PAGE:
A young Jesuit priest seeks to convert the Indian tribes in Canada while also trying to survive the harsh winter.

Director:

Writers:

(screenplay), (novel)
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ON DISC
10 wins & 13 nominations. See more awards »
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Cast

Cast overview, first billed only:
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...
Daniel
...
...
...
Chomina's Wife
Billy Two Rivers ...
Ougebmat
Lawrence Bayne ...
Neehatin
Harrison Liu ...
Awondoie
Wesley Côté ...
Oujita
Frank Wilson ...
Father Jerome
François Tassé ...
Jean Brousseau ...
Yvan Labelle ...
Mestigoit
...
Kiotseaton (as Raoul Trujillo)
James Bobbish ...
Ondesson
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Storyline

In the 17th century a Jesuit priest and a young companion are escorted through the wilderness of Quebec by Algonquin Indians to find a distant mission in the dead of winter. The Jesuit experiences a spiritual journey while his young companion falls in love with the Algonquin chief's beautiful daughter underneath the imposing and magnificent mountains. Dread and death follows them upriver. Written by Keith Loh <loh@sfu.ca>

Plot Summary | Plot Synopsis


Motion Picture Rating (MPAA)

Rated R for areas of strong violence and sensuality | See all certifications »

Parents Guide:

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Details

Country:

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Language:

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Release Date:

4 October 1991 (USA)  »

Also Known As:

Black Robe - Am Fluß der Irokesen  »

Filming Locations:

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Box Office

Gross:

$8,211,952 (USA)
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Company Credits

Show detailed on  »

Technical Specs

Runtime:

Sound Mix:

Color:

(Eastmancolor)

Aspect Ratio:

1.85 : 1
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Did You Know?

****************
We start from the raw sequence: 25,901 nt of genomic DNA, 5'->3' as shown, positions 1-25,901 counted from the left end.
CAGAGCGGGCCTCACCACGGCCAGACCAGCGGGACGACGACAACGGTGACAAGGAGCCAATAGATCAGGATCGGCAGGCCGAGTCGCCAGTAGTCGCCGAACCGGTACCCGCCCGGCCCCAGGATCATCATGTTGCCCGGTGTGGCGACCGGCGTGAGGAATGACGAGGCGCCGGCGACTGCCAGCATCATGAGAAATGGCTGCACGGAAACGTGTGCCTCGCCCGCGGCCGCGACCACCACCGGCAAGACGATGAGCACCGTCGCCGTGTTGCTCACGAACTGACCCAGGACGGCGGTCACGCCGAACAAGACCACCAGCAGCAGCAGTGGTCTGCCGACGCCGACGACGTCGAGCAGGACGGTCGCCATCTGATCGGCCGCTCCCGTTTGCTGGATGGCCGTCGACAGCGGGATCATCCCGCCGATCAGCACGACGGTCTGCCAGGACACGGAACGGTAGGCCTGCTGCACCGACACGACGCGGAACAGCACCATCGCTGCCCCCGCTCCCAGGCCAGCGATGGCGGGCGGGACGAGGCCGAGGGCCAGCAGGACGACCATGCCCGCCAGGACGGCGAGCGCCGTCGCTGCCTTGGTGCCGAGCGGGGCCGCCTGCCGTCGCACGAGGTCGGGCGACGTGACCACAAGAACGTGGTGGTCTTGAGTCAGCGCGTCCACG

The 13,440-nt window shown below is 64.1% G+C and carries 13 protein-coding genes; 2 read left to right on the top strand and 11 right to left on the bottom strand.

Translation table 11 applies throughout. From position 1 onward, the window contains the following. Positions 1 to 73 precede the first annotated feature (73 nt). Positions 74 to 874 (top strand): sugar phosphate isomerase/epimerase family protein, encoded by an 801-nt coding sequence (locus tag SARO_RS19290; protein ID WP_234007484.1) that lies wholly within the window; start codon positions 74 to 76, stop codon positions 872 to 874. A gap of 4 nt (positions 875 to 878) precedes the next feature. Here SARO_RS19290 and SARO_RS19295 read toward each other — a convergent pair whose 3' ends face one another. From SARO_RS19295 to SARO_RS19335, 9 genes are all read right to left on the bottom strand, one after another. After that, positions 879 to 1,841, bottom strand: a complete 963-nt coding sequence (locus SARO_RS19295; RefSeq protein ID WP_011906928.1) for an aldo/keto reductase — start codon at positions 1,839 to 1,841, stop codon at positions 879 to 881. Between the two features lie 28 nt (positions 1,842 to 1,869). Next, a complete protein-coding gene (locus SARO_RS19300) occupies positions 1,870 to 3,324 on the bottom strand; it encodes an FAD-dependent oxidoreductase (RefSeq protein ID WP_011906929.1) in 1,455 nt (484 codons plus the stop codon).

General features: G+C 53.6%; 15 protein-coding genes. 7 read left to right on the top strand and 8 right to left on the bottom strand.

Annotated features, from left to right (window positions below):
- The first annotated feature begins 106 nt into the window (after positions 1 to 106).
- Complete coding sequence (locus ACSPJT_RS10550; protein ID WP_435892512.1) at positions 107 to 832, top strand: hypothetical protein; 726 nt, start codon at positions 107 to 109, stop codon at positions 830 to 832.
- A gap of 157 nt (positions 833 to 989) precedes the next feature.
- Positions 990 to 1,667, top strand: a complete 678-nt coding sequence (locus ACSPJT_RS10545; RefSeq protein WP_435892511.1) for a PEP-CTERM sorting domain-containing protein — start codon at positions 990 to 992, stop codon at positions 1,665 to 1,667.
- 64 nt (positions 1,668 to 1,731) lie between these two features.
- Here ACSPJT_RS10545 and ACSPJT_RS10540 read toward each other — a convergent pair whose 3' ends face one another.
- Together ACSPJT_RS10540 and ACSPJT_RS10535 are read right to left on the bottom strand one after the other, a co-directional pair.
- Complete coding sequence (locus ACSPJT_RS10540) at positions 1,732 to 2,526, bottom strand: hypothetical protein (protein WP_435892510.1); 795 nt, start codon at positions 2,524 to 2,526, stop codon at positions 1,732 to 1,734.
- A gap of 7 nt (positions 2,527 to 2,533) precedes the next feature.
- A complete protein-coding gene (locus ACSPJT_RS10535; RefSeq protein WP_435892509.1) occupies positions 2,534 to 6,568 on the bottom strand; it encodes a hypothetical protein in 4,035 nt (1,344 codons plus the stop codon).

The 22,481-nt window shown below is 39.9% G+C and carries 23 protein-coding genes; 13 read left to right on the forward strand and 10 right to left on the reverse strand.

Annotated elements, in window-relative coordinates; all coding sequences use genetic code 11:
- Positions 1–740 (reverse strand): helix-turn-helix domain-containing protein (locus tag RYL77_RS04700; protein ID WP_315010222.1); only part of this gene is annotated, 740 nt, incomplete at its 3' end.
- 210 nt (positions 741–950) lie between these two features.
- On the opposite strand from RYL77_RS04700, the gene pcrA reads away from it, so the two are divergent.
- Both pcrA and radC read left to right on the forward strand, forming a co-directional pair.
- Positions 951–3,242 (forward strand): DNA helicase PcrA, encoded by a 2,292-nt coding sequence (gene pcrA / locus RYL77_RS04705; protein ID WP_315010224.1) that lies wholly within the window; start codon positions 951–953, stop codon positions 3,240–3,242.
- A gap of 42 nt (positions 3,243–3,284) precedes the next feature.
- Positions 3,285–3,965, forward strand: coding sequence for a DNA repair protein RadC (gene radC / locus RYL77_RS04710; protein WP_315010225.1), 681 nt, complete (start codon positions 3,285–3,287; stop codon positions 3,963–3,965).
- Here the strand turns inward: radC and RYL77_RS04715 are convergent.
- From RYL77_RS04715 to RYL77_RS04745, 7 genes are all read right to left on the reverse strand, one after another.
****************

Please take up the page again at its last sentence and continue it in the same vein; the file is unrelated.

Trivia

It took over four years to find financing for the film. No American studio was interested in doing it because it was about religion, so eventually the finance was drummed up from European and Canadian sources. Even with Oscar nominee Bruce Beresford expressing a desire to be at the helm, the Canadian investors were still very hard to convince until Beresford's previous film, Driving Miss Daisy (1989), won the 1989 Oscar for Best Film. The success of Dances with Wolves (1990) was also instrumental in helping the film to get made. See more »

Goofs

The French characters all speak English. This would normally be overlooked as a conventional dramatic device, were it not for the fact that subtitles are used for the Native Americans. See more »

Quotes

Frenchman 1: Look at him, dressed like a savage chieftain. We're not colonizing the Indians; they're colonizing us.
Frenchman 2: Not me they're not. I'm not becoming one of those wild woodsmen. In one more year, I'm going back to France.
Father Laforgue: Are you? Are any of us? If the winter doesn't kill us, the Indians might. If they don't, it could be the English. So keep your faith, and may death find you with God in mind.
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User Reviews

Brutal but beautiful
7 January 2001 | by (rochester ny usa) – See all my reviews

_Black Robe_ is an under-appreciated gem. With fine acting, a strong, literate screenplay, beautiful visuals from the spare, cold Canadian wilderness, and a lyrical, dialogue-light storytelling style, this film is an absorbing experience. Viewers with less patience for visual storytelling, or who don't like having to pay attention to details, will probably find it slow-going.

Be forewarned: _Black Robe_ is a brutal film, by modern western standards. Gruesome torture is openly referred to; native americans, particularly the northern Mohawk and Huron peoples, are _not_ substantially idealized.

Nice ethnographic touches are preserved -- for example, the Alqonkian-speaking group who agree to guide the Black Robe are permitted to clearly express their perplexity at the Jesuit's rudeness for not sharing his tobacco. Similarly, a Mohawk war-leader keenly sees opportunity in permitting the French to live: they can be traded for muskets, and forced to teach the Mohawk how to use the powerful new weapons. No "simple savages", after all: The Iroquois did not come to control much of the northeast through stupidity.

While widely excoriated by some native american advocates for its depiction of Mohawk and Huron brutality, the film actually soft-pedals the reality (as noted by other reviewers). The southern, Five-Nations Mohawk may have abandoned ritual cannibalism by this time, but it's certain that ritual torture and cannibalism were practiced throughout the Iroquois sphere of influence up to the early contact period. It was an aspect of their culture, and really no stranger than similar practices as recorded among christianized Scandinavians circa 1060 AD.


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